This principle of having a one-man advantage in the first line is something that Bielsa and Sampaoli live by. Sampaoli began using this tactic on arrival at Marseille last season, with one of his three centre-backs opting to advance off the ball into a higher line if playing against a less aggressive press where the opposition have got just one man in the forward line, as opposed to two or three.
Figure 4 shows an example of Marseille continuing to utilise this tactic this season. Here, we see Angers pressing with one forward, while Marseille were initially building up with their regular three-man backline. Although this still leaves Sampaoli’s side with the numerical advantage, it’s too much. We know from our analysis of figure 3, explanation of the advantages of the 3-3-1-3 shape and Sampaoli’s application of it, that this would leave Marseille without their numerical advantage in perhaps the next line or the line after that.
As a result, Marseille’s central centre-back advanced beyond his central defensive partners and occupied the typical holding midfielder position, allowing Marseille’s other players to advance or push wider to exploit space there — the latter of which we see the left centre-back and right central midfielder doing in this image.
The left centre-back’s movement, in particular, is significant as it helped to open the passing lane into the now-advanced central centre-back. The left centre-back’s decision to drift wider made it impossible for the opposition’s striker to cut off the passing lane to him or the central centre-back while still posing a threat to the other one. It leaves him in this position where he’s effectively stranded, doing more to block the passing lane into the left centre-back than the central centre-back, allowing Marseille’s ‘keeper to send the ball into the advanced central centre-back’s feet. As play moves on, this player receives and turns before continuing to progress play through midfield, highlighting the benefit of his decision to move further upfield.
Marseille essentially always started with the 3-1 base under Sampaoli last season. However, at times, opposing teams did well to block off passing lanes into the holding midfielder who Sampaoli likes his team to build through when possible. In this case, one of Marseille’s more advanced midfielders sometimes dropped to form a temporary double-pivot that, again, was movement designed to help Les Olympiens play past the opposition’s first line of pressure. We see an example of Sampaoli’s side doing this in the 2020/21 campaign in figure 5.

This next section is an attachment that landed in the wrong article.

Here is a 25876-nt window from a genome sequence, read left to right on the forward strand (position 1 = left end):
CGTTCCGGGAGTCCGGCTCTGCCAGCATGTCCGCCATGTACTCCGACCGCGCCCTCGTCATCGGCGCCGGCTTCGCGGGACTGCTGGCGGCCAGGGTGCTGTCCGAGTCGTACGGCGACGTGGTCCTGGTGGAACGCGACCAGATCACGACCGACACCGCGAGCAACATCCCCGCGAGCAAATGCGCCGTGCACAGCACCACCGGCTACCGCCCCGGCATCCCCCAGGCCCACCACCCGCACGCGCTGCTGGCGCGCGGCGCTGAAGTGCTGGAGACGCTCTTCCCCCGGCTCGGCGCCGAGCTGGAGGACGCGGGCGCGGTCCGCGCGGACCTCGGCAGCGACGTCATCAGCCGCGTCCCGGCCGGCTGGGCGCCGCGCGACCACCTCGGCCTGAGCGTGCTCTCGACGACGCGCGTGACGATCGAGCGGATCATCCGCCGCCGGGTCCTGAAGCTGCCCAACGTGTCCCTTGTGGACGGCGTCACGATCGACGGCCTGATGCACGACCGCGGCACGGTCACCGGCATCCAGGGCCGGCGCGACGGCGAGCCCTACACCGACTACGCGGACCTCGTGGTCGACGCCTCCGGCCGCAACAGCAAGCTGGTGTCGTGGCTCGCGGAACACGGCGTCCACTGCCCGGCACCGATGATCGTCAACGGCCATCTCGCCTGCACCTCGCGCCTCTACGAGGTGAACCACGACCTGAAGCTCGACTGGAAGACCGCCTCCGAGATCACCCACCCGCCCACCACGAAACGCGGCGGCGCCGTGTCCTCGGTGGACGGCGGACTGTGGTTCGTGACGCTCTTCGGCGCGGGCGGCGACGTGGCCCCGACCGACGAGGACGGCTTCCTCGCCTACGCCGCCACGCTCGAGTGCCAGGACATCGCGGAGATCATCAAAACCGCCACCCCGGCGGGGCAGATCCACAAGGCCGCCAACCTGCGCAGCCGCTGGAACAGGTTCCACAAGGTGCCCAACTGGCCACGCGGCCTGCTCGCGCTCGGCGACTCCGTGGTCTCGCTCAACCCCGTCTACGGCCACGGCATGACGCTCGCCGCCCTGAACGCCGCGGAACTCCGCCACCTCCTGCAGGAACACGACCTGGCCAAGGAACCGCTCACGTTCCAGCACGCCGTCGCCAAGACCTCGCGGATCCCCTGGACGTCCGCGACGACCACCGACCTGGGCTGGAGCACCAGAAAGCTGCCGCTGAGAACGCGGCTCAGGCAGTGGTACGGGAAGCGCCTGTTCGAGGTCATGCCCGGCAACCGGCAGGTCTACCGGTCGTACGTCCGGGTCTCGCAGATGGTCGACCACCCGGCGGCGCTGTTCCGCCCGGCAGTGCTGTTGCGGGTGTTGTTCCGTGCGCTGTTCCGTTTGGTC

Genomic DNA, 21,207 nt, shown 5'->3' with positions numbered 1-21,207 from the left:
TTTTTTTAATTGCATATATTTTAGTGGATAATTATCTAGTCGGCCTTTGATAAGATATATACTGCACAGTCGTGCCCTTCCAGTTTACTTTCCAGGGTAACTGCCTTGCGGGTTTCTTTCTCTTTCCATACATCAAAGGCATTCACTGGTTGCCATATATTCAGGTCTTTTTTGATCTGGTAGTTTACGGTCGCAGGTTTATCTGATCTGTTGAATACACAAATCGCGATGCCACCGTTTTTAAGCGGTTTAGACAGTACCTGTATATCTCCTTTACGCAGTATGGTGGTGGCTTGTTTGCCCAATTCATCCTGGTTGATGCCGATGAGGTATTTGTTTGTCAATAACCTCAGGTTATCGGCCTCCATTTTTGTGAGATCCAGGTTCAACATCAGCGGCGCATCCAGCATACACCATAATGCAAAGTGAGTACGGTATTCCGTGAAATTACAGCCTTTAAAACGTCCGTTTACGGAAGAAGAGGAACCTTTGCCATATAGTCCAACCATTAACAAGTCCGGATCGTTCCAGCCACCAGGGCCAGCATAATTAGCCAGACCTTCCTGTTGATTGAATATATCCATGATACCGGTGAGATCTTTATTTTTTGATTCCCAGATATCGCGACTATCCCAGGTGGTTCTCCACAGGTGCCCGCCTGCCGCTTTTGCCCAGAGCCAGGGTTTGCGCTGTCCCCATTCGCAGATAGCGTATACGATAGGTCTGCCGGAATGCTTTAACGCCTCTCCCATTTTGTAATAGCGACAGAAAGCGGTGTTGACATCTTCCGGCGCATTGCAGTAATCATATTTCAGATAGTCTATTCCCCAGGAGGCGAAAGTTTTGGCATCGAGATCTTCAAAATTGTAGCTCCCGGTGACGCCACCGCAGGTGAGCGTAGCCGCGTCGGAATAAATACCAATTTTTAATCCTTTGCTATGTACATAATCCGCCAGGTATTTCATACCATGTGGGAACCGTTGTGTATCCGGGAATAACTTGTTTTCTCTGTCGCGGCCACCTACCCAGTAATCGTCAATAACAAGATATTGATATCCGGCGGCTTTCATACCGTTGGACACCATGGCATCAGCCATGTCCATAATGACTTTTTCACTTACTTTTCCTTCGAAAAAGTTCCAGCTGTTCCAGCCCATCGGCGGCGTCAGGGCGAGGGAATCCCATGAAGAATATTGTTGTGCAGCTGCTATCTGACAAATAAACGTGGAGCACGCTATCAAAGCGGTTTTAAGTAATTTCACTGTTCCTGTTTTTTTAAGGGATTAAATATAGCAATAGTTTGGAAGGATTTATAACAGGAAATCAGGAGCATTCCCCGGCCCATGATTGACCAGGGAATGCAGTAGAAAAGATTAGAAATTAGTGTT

While this was part of Les Olympiens’ game last term, Marseille haven’t really done this exact movement in the 2021/22 season, but their central midfielders do still move about off the ball in the build-up and ball progression phases when the initial shape doesn’t provide them with enough opportunities to progress play. However, now, instead of dropping centrally into a temporary double-pivot, it’s far more common to see Marseille’s central midfielders drop out into the wing-back positions which are now naturally vacated in this shape, with Sampaoli opting for more central midfielders over wing-backs this season.
Figure 6 shows an example of Marseille’s left central midfielder in the 3-3-1-3 shape dropping out wide into more of a wing-back position during the build-up. Here, the opposition were set up in a very horizontally compact shape that protected the space in midfield well, which makes sense given that Marseille’s 3-3-1-3 is set up to overload the centre. However, this allowed space to open up on the wing for Sampaoli’s side to potentially exploit, which the left central midfielder opted to try and do by drifting out wide in this image.
It’s really common for Marseille’s opponents to get extremely horizontally compact to try and protect central midfield against Marseille’s 3-3-1-3 shape. This is especially made possible because, except for the wingers who are generally positioned quite high, Marseille’s shape doesn’t offer a lot of natural width so the opposition don’t have to worry about this space being exploited so much. However, as was the case in figure 6, it’s also very common to see Les Olympiens’ wide central midfielders drop out wide, into what would’ve been the wing-back position in Marseille’s 3-4-1-2/3-4-2-1 shape last season, to exploit this space.